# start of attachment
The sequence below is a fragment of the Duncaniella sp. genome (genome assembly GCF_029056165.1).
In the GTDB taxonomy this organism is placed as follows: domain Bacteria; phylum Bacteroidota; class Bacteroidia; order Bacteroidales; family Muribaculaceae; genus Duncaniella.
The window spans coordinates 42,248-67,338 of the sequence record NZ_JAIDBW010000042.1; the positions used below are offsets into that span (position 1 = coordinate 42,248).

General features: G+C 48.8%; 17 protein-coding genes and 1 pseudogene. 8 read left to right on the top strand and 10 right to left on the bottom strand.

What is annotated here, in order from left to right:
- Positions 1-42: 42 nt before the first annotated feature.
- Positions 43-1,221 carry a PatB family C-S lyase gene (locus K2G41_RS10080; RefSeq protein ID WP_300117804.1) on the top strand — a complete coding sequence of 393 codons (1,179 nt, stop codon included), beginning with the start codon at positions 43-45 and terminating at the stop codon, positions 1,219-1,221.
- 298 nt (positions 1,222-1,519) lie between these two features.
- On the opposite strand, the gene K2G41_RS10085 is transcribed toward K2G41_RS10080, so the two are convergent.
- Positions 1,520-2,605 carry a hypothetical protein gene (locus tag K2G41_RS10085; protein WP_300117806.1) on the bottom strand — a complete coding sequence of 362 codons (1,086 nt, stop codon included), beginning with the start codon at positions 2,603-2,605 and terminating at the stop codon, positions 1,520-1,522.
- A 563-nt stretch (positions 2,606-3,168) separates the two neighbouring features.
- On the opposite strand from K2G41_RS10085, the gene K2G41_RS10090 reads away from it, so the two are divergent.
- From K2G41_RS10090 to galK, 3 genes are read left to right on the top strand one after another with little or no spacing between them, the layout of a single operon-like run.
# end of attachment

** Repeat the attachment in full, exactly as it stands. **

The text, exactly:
The sequence below is a fragment of the Duncaniella sp. genome (genome assembly GCF_029056165.1).
In the GTDB taxonomy this organism is placed as follows: domain Bacteria; phylum Bacteroidota; class Bacteroidia; order Bacteroidales; family Muribaculaceae; genus Duncaniella.
The window spans coordinates 42,248-67,338 of the sequence record NZ_JAIDBW010000042.1; the positions used below are offsets into that span (position 1 = coordinate 42,248).

General features: G+C 48.8%; 17 protein-coding genes and 1 pseudogene. 8 read left to right on the top strand and 10 right to left on the bottom strand.

What is annotated here, in order from left to right:
- Positions 1-42: 42 nt before the first annotated feature.
- Positions 43-1,221 carry a PatB family C-S lyase gene (locus K2G41_RS10080; RefSeq protein ID WP_300117804.1) on the top strand — a complete coding sequence of 393 codons (1,179 nt, stop codon included), beginning with the start codon at positions 43-45 and terminating at the stop codon, positions 1,219-1,221.
- 298 nt (positions 1,222-1,519) lie between these two features.
- On the opposite strand, the gene K2G41_RS10085 is transcribed toward K2G41_RS10080, so the two are convergent.
- Positions 1,520-2,605 carry a hypothetical protein gene (locus tag K2G41_RS10085; protein WP_300117806.1) on the bottom strand — a complete coding sequence of 362 codons (1,086 nt, stop codon included), beginning with the start codon at positions 2,603-2,605 and terminating at the stop codon, positions 1,520-1,522.
- A 563-nt stretch (positions 2,606-3,168) separates the two neighbouring features.
- On the opposite strand from K2G41_RS10085, the gene K2G41_RS10090 reads away from it, so the two are divergent.
- From K2G41_RS10090 to galK, 3 genes are read left to right on the top strand one after another with little or no spacing between them, the layout of a single operon-like run.